The film won the Best Cinematography Oscar for Conrad L. Hall, the third of his career, although sadly Hall passed away before the Oscar was awarded; it was accepted on his behalf by his son, Conrad W. Hall. Hall’s Oscar was the only one the film won after it was nominated for six, although not including Best Picture or Best Actor.
Road to Perdition came at the front end of Hanks’ nearly 20-year Oscar nomination drought, between Cast Away and this year’s Won’t You Be My Neighbor. But Road to Perdition is an underrated Hanks performance. Even beyond all the murder, it’s very understated, and much more strong/silent than is typical of Hanks’ work. He also wears a hat most of the time, which Hanks doesn’t often do.
Paul Newman was nominated for Best Supporting Actor for what would be his final on-screen role, although his voice continued to be used in Pixar’s Cars movies, even after his death. As for Daniel Craig as Connor, he’s playing a character who in today’s parlance would be called a “failson,” and it’s a role that he undoubtedly has been too big a star for just a few years later.
Sam Mendes has had something of an uneven career. His first film, American Beauty, won Best Picture, but its reputation has somewhat suffered over time for reasons fair and unfair. He’s directed great James Bond movies (Skyfall), and not-so-great ones (Spectre.) He’s made small films that were decent (Away We Go) and big ones that were disastrous (Revolutionary Road). But while he’s getting some of his best attention for 1917, which has emerged as an Oscar frontrunner, Road to Perdition stands as his most complete and satisfying work.
‘Color Out of Space’ is Pure Cosmic Horror
Festival de Nouveau Cinema 2019
Color Out of Space stands out as one the best direct adaptations of Lovecraft’s work.
Even before a meteor streaks out of the sky, Richard Stanley’s Color Out of Space firmly establishes an atmosphere of alien, otherworldly dread. Opening on a fog-shrouded forest dripping with foreboding atmosphere, Stanley evokes the spirit of the controversial author in a way few filmmakers have, and the use of direct quotes from the short story further cements this as a love-letter to Lovecraft and his work. But Color isn’t just a slavish ode to the influential writer and his cosmic horror creations; the South African director also injects just enough of himself into the film to create something that builds upon the core of Lovecraft’s story, maintaining that kernel of pulp horror while introducing elements that feel wholly personal to the filmmaker. For this and many other reasons, Color Out of Space stands out as one the best direct adaptations of Lovecraft’s work, and one of the most engrossing genre movies this year.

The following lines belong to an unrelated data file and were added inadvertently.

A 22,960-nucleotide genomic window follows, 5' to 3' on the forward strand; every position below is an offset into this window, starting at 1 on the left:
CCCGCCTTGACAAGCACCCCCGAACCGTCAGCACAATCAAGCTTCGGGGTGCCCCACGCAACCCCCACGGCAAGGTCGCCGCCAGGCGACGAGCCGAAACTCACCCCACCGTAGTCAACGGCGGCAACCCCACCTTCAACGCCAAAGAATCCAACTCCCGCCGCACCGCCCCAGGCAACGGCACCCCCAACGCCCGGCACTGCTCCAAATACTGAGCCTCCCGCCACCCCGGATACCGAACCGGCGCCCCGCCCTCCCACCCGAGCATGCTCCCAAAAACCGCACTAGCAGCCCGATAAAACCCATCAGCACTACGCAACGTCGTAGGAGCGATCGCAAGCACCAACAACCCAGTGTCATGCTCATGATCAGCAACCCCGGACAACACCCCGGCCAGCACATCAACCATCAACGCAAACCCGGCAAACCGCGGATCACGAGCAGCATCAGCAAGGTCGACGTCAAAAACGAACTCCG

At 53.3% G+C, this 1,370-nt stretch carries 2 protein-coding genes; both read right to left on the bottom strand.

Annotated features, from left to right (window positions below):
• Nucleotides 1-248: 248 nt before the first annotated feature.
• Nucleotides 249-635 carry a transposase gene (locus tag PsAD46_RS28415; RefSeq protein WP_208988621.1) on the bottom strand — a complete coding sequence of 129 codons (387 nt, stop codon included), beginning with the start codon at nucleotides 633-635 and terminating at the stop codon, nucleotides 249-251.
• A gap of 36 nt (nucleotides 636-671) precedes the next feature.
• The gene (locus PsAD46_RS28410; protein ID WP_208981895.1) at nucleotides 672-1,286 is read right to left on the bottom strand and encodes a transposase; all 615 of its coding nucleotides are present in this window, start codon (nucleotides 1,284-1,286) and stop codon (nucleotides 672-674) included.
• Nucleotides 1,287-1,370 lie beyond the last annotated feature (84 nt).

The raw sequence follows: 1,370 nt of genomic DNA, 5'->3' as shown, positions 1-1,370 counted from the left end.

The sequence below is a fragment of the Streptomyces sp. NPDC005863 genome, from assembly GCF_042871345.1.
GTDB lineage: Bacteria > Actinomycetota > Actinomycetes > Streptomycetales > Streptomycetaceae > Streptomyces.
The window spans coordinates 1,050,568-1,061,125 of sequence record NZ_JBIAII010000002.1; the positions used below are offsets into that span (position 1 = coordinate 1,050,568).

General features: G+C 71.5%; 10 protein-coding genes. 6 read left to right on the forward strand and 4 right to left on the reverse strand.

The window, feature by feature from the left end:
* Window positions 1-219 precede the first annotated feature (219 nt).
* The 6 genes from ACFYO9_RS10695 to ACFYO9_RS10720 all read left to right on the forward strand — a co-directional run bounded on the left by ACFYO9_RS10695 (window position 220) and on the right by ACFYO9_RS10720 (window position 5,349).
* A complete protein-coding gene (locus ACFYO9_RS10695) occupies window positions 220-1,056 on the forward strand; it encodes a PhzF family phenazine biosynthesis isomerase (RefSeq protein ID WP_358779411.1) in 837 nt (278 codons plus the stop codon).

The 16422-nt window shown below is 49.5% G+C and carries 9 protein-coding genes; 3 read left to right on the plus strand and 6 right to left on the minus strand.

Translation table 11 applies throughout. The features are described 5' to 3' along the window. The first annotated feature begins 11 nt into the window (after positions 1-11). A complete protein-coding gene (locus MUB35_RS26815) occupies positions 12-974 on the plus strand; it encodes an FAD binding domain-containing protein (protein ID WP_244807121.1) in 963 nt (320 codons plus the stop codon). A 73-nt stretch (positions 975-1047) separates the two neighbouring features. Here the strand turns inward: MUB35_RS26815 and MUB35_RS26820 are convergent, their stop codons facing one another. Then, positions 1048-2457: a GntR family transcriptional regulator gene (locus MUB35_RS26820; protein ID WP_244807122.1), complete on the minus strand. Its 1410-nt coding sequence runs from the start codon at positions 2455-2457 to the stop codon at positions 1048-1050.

The film by and large maintains the narrative core of the original, recombining elements to suit the change in medium, but staying quite faithful otherwise. Nic Cage stars as Nathan Gardner, who has moved his wife and two children to a secluded country home to get away from urban life. The Gardner family’s pastoral bliss is interrupted by a meteor that strikes their farm in the dead of night, and both their home and their very bodies begin to change soon after.
Unsurprisingly for a film with the hands of Lovecraft, Stanley, and Cage on the wheel, Color is often quite a strange experience, rife with disparate influences and odd touches. Nathan’s daughter, Lavinia, is a practicing witch, which is a story element that could only have come from Stanley, a magician himself. The Gardner family are also trying their hand at Alpaca farming — a bewildering plot element that feels like it could have been one of Cage’s notoriously eccentric fancies, right down to the brief lesson in Alpaca milking. Of course, Lovecraft’s passion for unknowable cosmic terrors is draped over all of this. There’s a wonderful atmosphere of dread and the unknown, about as pure an expression of Lovecraft as one could hope for in a contemporary setting. You’d think it would all make for a disjointed mishmash, but it all gels quite nicely, with the quirky family coming off as endearing more often than not.
Color Out of Space is one of the most engrossing genre movies this year.
There are a few distracting, odd moments, like Lavinia’s turn to self-scarring in a desperate ritual to avert disaster. It largely isn’t commented on, and her sudden appearance with arcane runes carved into her flesh doesn’t end up feeling like the important story or character beat it probably should have. Likewise, Cage’s performance is on the eccentric side, with odd mannerisms and a truly strange accent taking over as the Gardner patriarch begins to go off the deep end. But then, that’s half the fun when it’s Cage we’re talking about.
Like so much of Lovecraft’s work, Color Out of Space deals with the intrusion of the unknowable and alien into the mundane waking world. While other works have had this manifest in the form of eldritch space gods or croaking fish-people, Color instead uses an alien environment as the intruder. While Stanley clearly isn’t working with a massive budget, this idea is still used to create some stunning environments as the Gardner farm’s transformation progresses, with the climax offering some of the most engaging visuals in recent memory. There’s also some truly unsettling body horror, more gruesome and explicit than anything from the story, but an organic fit for the material. Color Out of Space is Stanley’s first feature-length fiction film in around fifteen years, and by all indications, he hasn’t lost his edge. For both fans of Lovecraft and the director’s own works, there’s much to see and love here. The visuals are breathtaking, the atmosphere sumptuous, and it’s Lovecraft to the core with just enough original madness thrown in.
Editor’s Note: This article was originally published on October 14, 2019, as part of our coverage of the Festival du Nouveau Cinema.